In this activity, students analyze data maps of sea surface temperature anomalies for a 14-year interval and create an ENSO time line in a case study format. Based on their findings, students determine the recurrence interval of the ENSO system.

This site provides a useful set of graphical representations of mean temperature change in different land/ocean surfaces over the past 120+ years.

In this activity, students work with climate data from the tropical Pacific Ocean to understand how sea-surface temperature and atmospheric pressure affect precipitation in the tropical Pacific in a case study format.

This is a series of graphical animations that compare the contribution of natural factors (including orbital changes, variability in the sun's temperature, volcanic action, deforestation, ozone pollution levels, and aerosols) to the contribution of increasing atmospheric carbon dioxide, to increases in global atmospheric temperature... in a visual and concise way.

This animated visualization represents a time history of atmospheric carbon dioxide in parts per million (ppm) from 1979 to 2016, and then back in time to 800,000 years before the present.

This is an activity designed to allow students who have been exposed to the El NiÃo-Southern Oscillation to analyze the La NiÃa mechanism and predict its outcomes in a case study format.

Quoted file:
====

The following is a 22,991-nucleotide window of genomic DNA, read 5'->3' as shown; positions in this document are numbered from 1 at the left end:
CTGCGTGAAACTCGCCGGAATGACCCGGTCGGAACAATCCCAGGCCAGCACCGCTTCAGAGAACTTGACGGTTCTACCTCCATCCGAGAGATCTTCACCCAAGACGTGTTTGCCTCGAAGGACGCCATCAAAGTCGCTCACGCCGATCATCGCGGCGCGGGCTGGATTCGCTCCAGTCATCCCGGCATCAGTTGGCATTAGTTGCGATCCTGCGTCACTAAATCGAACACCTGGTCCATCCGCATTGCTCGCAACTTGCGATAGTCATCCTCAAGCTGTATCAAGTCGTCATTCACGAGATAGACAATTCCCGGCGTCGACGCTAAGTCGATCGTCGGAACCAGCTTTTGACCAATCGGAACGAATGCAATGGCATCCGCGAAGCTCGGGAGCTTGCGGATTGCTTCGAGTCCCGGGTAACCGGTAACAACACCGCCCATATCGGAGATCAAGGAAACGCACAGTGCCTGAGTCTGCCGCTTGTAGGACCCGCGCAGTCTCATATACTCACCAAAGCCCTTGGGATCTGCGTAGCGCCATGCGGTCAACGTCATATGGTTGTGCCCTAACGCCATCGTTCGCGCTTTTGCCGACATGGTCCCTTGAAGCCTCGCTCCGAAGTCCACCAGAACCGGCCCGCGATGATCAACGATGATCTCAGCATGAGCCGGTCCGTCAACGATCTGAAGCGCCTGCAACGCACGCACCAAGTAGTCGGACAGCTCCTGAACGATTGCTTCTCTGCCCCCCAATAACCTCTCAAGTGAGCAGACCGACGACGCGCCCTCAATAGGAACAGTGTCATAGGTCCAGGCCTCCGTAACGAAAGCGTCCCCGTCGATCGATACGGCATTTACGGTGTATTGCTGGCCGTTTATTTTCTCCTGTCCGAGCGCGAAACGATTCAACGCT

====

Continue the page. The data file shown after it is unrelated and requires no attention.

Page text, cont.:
This is a video overview of the history of climate science, with the goal of debunking the idea that in the 1970s, climate scientists were predicting global cooling.

In this activity, students examine climate variability in the North Atlantic associated with the North Atlantic Oscillation (NOA) in a case study format.

This activity with a lab report instructs students to solve and plot 160,000 years' worth of ice core data from the Vostok ice core using Excel or similar spreadsheets to analyze data. Students learn about ice cores and what they can tell us about past atmospheric conditions and the past atmospheric concentrations of CO2 and CH4.

In this 6-part activity, students learn about climate change during the Cenozoic and the abrupt changes at the Cretaceous/Paleogene boundary (65.5 million years ago), the Eocene/Oligocene boundary (33.9 million years ago), and the Paleocene/Eocene boundary (55.8 million years ago).

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